Friday, December 15, 2023

Garden Bloggers' Bloom Day & Foliage Follow-Up December: Into the Garden We Go!


Welcome to my December Long Island garden and I hope you are having a wonderful holiday season! As the months go by quickly, we saw our first silvery white flakes of snow falling from the sky on November 28th. It lasted about fifteen minutes, but was the first snow for the season (technically) and brought a smile to my face. Since then, the temperatures have been in the 40's and low 50's during the day and we have had several nights hitting the freezing mark. The Winter Solstice will be upon us in just less than a week, and the garden still has much to show. Join me for a stroll!
Back Raised Island Bed
Of course you have probably heard the latest news. Long Island is now hardiness zone 7b, up from 7a, as many areas in the U.S. have shifted approximately five degrees warmer. Not that it makes much of a difference as to which plants to buy, it does reflect the changes in seasons we have been experiencing over the past several years. I don't mind it a bit, as it seems that I have more time to play in the garden before it gets super cold. First stop are the hydrangeas in the raised island bed. Even though their blooms are well passed, I still enjoy the dried flower heads until they blow off during the winter.
Dwarf Maiden Grass Fall-Wintertime
Here in the pool border is Dwarf Maiden Grass 'Yaku Jima'. The dried plumes do give some interest to the fall-winter garden. Here is a tip: If you are going to cut back your grasses, do not cut them all the back as it can put the crown of the plant in jeopardy when the deep freezing temperatures come. Either leave them be, cut only part way or tie back with a bungee cord. As far as Lilyturf and Sedges, do not cut them back now as it can harm the plant! Wait until spring to tidy them up.
Dwarf Cryptomeria and Nandina 'Obsession'
An interesting plant that I added to the garden a few years back is this Nandina 'Obsession' It is a dwarf, variety that does not spread by seed or produce berries, and the pinkish-red color of its foliage is magnificent! Here it is along with Dwarf Cryptomeria
Weeping White Pine Seed Cones
Have you seen an abundance of pine cones this season? I have. Some say that it is the plant's way of preparing for a harsh winter...time will tell.
Montauk Daisy Fall Color
The fall and winter seasons do have their beauty. We just have to pass by these Montauk Daisy's, which are obviously done for the season, but I do enjoy the color of their leaves this time of year...
Montauk Daisy Seed Heads
and the seed heads are also good for the birds.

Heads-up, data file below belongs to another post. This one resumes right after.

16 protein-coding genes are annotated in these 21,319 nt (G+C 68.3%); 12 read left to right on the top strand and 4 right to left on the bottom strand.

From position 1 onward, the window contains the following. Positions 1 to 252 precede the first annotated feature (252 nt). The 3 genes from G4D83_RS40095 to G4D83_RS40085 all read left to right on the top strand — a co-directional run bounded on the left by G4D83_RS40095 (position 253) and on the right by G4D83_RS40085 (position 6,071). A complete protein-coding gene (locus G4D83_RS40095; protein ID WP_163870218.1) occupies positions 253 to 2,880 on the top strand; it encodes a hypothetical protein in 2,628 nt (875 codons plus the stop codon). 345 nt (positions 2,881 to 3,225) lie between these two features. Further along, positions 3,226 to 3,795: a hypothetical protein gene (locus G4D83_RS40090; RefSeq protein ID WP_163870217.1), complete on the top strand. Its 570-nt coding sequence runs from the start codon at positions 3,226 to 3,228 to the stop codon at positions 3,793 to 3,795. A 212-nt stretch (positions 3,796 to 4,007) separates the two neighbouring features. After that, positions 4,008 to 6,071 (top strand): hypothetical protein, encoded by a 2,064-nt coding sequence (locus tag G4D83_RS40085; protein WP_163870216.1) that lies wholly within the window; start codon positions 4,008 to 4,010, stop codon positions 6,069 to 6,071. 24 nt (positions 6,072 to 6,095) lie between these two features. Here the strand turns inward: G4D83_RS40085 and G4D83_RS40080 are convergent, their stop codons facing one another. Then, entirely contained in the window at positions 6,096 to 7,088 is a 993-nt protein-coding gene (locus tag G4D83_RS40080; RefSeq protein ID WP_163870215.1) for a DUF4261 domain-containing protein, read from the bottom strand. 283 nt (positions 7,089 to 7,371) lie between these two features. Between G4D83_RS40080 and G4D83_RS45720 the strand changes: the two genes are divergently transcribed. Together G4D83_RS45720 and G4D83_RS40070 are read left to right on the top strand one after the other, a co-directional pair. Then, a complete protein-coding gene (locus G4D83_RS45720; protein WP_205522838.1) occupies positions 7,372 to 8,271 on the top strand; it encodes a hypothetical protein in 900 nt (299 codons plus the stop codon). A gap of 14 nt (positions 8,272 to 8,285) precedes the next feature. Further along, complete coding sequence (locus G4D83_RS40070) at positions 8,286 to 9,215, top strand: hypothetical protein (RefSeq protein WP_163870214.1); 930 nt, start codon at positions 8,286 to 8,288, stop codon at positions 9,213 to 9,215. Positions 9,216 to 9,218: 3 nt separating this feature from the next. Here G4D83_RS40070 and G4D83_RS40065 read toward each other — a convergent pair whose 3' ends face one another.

Azalea 'Girard's Fuschia' Fall Foliage
Here is Azalea Girard's Fuschia. It's foliage turns to this glorious purple hue in the fall and wintertime.
Red Pine and Ajuga 'Black Scallop'
Ajuga 'Black Scallop' lasts throughout most of the winter as well with its deep purplish-black foliage.
Red Pine and Juniper 'Gold Strike'
Along the patio border is Red Pine 'Low Glow' and Juniper 'Gold Strike', and along with them is Garden Gal who has been repositioned in the revamped garden with her basket of trailing Creeping Jenny.
Osmanthus 'Goshiki' and Garden Gal!
I'm not sure if the Creeping Jenny is going to make it through the winter in this planter. It is an experiment in progress. If not, perhaps I will go back to the Black Mondo Grass, which did well for some time, or perhaps some annuals! 
Stachys (Lamb's Ear)
A perennial for all season interest is Stachys, or Lamb's Ear. I love its fluffy white foliage which persists throughout the majority of the winter!
Nellie Stevens Holly Berries
In the shade border, the bright red berries of Nellie Steven's Holly add some interest too!
Japanese Skimmia Fall-Winter
Also in the back shade border is Japanese Skimmia. Helpful Tip: Skimmia are dioecious, meaning there are both male and female plants, so both a male and female shrub must be present for the female to produce flowers and ornamental berries in fall. 
Wildlife Visitors
The birds are certainly enjoying the new feeder set up, as you can see it needs refilling again, and we have a photo moment! While the sparrows will often tolerate me getting close, the cardinals are more shy and rarely allow me to get close enough to photograph them. This one actually stayed long enough for a photo shoot! 
Leucothoe 'Axillaris' Fall-Winter
In the same garden is Leucothoe 'Axillaris'. The edges of its foliage displays a nice tinge of burgundy this time of year...
Tea time!

and in the newly revamped patio garden, here is the welcoming committee sharing some tea time.
Indoor Blooms: Moth Orchid and Thanksgiving Cactus
"While the weather outside is frightful (well almost) and inside it's so delightful", here is what is blooming indoors.
Seasonal Planter
Last, but not least is this new seasonal planter I just created for the front porch. It is a combination of  Dwarf Alberta Spruce, Cypress 'Moonlit', Cypress' Goldcrest' and Osmanthus 'Goskiki' in a whisky barrel planter of Acacia wood, with a little touch of Wintergreen for the holidays. 
Thanks for Visiting!